Background: Many women in Russia rely on abortion as a primary birth control method. Although refusal to use contraceptives, including condoms, may undermine public health efforts to decrease HIV sexual risk behaviors, few studies have investigated the risk factors associated with abortion among women at high risk for HIV. This study sought to identify the correlates of abortions and of lack of condom use among high risk STD clinic patients in St Petersburg Russia.
Methods: Cross-sectional analysis of data collected between 2009 and 2010 from women who had casual or multiple sexual partners in the previous three months was analyzed. Multivariate logistic regression assessed the independent correlates of abortion(s) and no condom use in the prior three months. Independent variables included socio-demographics, at risk drinking per alcohol use disorder identification test (AUDIT-C) criteria, having sex after drinking alcohol, having a sexual partner who injects illicit drugs, and parity.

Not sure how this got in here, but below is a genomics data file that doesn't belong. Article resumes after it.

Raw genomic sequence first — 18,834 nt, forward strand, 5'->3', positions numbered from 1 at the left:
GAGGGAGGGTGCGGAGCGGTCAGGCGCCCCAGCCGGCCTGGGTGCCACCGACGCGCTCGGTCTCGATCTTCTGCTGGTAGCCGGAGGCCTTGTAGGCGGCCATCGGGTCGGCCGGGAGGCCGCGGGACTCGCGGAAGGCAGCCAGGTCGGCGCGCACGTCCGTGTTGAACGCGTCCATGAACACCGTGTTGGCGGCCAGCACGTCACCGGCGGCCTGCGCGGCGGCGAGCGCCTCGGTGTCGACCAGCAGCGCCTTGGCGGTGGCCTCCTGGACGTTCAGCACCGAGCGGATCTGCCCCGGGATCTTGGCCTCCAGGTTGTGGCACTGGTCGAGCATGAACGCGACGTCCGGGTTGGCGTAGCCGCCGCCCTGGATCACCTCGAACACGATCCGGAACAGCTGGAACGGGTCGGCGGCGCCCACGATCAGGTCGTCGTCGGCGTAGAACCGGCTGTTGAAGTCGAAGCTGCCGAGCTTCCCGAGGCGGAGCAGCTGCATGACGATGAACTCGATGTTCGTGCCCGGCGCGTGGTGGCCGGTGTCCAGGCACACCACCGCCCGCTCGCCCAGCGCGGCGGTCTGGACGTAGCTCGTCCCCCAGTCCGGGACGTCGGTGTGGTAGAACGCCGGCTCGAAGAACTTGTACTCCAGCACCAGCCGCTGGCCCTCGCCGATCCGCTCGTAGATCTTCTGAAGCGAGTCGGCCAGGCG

Results: Of 87 participants, 45% had an abortion in their lifetime and 26% did not use condoms in the prior three months. Abortion was independently associated with low income (OR, 3.33, 95%CI, 1.13-9.78) and at risk drinking (OR, 3.52, 95%CI, 1.24-10.05). Lack of condom use was independently associated with being more likely to have sex after drinking (OR, 3.37, 95%CI, 1.10-10.28) and parity (OR, 3.69, 95%CI, 1.25-10.89).
Conclusions: Programs to increase contraceptive use including condom use among women at high risk for STD/HIV in Russia are needed. Programs to reduce sexual HIV risk and abortion rates must address alcohol misuse and target women with limited income.